Bookmark   November 27, 2006 at 12:34PM
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And while you're at it, write a letter to the company that owns the mall and let them know why it is you won't be shopping there today. Maybe they can help in changing this freeforall of armed sportsmen.

Tell the kids there is a bad traffic jam. Sorta true.

    Bookmark   November 27, 2006 at 12:38PM
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fifadanon, looks like it turned into a hunting debate anyway, even though that's not what you wanted. :-)

Hunters shop at malls too. So do their wives, husbands, kids and friends. Do you think the malls want to lose that revenue?

    Bookmark   November 27, 2006 at 7:11PM
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The original poster had mentioned she did NOT desire this to become a hunting debate, we could try to satisfy that wish??
Actually there are a few less than 1 million hunters out today, many are in involved in fighting the war on terror. The 1st day has always been a huge tradition here in the Keystone state, not only have schools shut down but many small businesses also close for the day.
As previously stated ,unfortunatly any activity involves a certain undesirable element. We have our share of slob hunters and ne'er do wells, some just stupid and for sure a few hill billies; mostly just a cross section of the general population to include the doctor, dentist , attorney, you get it, everyone. There are also a very few unfortunate instances. I can no longer hunt as I am legally blind( I do still shoot on a range) so today we went grocery shopping. On the way, the vehicle in front of us was T boned, Not a hunter in sight. On the news a body was found on the train tracks. again, no hunters in the vicinity. Now at the end of the day, notice how many people are injured and killed by hunting accidents and how many by auto, or work related or whatever; I am sure you will notice hunting is a pretty safe activity.
There is good reason to be alert and careful but being unreasonbly afraid is not healthy and probably unwarranted. I ca appreciate your position somewhat. our neighbors wife came here from the city and was very afraid her first season here in a mostly rural area. Shje has overcome her fears and goes on with her life as normal.
It is my belief there are some areas which should be restricted to the use of shotguns only for deer hunting. I have been a proponent of that for years, so have others, I feel it will happen especially with all of the new homes in the rural areas.

    Bookmark   November 27, 2006 at 7:33PM
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fifidanon-- Although I don't believe in tempting fate, I learned a long time ago when my Dad died in his sleep-- it doesn't matter if you're in your bed, or standing in front of an oncoming train-- if it's your time to go, you're goin, no quesions asked. If it's NOT your time to go, you're not going anywhere.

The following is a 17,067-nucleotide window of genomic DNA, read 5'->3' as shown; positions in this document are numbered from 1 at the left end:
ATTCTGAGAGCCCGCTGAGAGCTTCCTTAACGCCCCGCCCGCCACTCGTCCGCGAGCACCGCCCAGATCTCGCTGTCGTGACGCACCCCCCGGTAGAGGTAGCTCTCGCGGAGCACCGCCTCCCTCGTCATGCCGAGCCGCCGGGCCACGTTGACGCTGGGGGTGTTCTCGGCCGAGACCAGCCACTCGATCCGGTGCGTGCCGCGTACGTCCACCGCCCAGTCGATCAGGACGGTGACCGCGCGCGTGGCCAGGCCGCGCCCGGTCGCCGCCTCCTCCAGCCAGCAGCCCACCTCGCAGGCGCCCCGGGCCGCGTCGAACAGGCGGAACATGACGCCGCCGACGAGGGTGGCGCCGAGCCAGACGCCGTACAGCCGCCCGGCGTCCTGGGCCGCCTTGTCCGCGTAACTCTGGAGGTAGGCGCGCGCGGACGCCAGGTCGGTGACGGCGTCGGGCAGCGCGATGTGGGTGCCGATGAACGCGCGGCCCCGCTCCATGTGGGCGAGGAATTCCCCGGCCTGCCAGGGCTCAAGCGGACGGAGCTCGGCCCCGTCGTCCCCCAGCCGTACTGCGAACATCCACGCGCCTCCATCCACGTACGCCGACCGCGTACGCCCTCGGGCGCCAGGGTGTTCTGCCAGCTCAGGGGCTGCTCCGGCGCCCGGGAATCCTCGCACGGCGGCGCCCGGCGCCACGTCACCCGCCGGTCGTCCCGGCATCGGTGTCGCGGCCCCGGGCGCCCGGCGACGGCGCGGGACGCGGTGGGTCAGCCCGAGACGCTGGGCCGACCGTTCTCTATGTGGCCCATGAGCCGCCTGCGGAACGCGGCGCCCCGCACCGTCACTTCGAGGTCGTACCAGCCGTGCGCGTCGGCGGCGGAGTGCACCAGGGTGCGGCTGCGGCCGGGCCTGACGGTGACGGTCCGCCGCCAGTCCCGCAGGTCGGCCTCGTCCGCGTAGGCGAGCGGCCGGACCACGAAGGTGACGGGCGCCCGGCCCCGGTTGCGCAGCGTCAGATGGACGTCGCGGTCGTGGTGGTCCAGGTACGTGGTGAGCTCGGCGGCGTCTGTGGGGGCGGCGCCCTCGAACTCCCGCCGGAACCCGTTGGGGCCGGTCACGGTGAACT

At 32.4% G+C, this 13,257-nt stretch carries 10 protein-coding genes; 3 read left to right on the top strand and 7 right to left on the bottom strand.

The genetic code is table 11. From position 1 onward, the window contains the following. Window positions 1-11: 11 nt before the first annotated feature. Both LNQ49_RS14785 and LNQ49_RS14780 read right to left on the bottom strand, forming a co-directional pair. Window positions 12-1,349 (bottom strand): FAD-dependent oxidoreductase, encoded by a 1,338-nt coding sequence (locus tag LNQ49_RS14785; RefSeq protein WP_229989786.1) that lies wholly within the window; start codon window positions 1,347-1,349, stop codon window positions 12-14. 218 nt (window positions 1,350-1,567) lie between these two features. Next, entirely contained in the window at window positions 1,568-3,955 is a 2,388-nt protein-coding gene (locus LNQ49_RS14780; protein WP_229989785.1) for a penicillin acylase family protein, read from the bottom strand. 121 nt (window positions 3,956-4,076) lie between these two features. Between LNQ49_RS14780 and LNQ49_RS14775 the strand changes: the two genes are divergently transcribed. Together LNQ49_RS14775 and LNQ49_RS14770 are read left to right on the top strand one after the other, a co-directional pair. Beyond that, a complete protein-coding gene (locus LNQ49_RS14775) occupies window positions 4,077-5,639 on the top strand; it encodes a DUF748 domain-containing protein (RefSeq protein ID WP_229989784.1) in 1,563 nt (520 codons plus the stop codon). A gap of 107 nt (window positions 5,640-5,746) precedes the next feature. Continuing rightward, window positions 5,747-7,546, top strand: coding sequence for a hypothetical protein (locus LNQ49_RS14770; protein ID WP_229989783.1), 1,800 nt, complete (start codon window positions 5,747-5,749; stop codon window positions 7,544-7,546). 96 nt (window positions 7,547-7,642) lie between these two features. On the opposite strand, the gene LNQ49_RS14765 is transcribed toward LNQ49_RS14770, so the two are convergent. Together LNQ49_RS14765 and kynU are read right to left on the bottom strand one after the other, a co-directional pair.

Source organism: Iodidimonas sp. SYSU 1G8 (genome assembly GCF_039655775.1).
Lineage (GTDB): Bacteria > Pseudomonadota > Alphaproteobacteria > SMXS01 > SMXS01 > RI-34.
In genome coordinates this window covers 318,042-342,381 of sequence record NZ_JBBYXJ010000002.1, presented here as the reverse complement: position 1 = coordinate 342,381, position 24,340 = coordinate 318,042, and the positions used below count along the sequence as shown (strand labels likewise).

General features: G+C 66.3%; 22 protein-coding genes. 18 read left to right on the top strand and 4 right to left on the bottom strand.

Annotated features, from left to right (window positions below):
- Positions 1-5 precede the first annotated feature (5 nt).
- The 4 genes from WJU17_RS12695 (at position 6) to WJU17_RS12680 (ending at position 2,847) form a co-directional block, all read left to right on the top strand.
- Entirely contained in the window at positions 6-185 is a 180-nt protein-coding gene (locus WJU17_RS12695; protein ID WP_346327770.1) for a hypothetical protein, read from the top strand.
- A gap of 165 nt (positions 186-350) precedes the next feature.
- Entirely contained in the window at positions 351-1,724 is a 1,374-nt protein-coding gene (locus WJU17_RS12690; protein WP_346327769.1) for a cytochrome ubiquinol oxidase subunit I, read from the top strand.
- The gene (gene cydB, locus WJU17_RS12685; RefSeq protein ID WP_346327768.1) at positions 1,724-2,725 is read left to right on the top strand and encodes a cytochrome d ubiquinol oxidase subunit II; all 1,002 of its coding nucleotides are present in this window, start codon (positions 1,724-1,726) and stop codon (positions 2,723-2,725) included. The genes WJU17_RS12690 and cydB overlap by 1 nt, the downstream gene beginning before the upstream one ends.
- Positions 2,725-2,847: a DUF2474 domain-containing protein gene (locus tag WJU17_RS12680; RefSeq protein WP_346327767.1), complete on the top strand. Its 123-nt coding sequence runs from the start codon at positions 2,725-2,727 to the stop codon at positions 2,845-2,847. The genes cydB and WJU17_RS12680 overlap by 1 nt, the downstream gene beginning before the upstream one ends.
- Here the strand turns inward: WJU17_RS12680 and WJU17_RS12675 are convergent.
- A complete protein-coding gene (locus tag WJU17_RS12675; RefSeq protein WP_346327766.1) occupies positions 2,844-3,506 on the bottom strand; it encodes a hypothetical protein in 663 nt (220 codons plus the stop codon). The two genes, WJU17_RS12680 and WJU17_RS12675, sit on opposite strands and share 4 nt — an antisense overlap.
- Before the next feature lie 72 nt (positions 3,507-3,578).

Maybe they can help in changing this freeforall of armed sportsmen.

There are most likely enough laws to do just that. More than likely, what's needed is allocation of funds for putting on more wardens to ENFORCE those laws, even if it's just seasonal.

Off duty cops are ALWAYS looking for ways to earn a few extra bucks. I'd be willing to bet you'd be able to find more than enough willing to train as game wardens, as well, for temporary duty suring the rifle season.

    Bookmark   November 27, 2006 at 8:48PM
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fifidanon, Original Poster here. To cut to the chase, we went to the mall (and made it home this evening safe and in one piece!). Shortly before going, I mentioned to dh on the phone that truth is, we're much more likely to be involved in a car accident than to be shot by a hunter's stray bullet, yet I get in the car nearly every day, so I decided to trust my early morning gut and go for it.

I did post one thing incorrectly earlier on, (for those who are keeping score of my geographical accuracy - lol), it was not Interstate 80 that had the hunters, but Route 380 which veers north and west up from the Poconos towards Scranton. As soon as we got onto 380, I remembered from last year, or the year before, the scenario.

We did see quite a few vehicles parked on the side of the highway - maybe twenty total scattered here and there - and did spot a few bright orange hunters in the wood, a few at their cars. I will admit I kept that foot pretty heavy on the gas pedal, especially when I was in between "truck cover." Of course, the irony of gunning at a high rate of speed and ending up in a much more typical car wreck, all in the name of avoiding the one in a million hunter's stray bullet, was not lost on me.

All calamaties were avoided, however, and we did get to the mall, get our Christmas pictures, do some other shopping, and ended up back in the car only after dark, and if I understand hunting law correctly, hunters aren't ever supposed to hunt at night. (But what was that huge light I saw coming off of a truck parked on the side of the road near the woods last year? I always wondered if they were hunting.)

My girls asked me how long the hunting season lasts. I honestly don't know - I told them I think it's a couple of weeks, maybe a week, maybe a few days for rifles - I probably should know this kind of thing living where I do!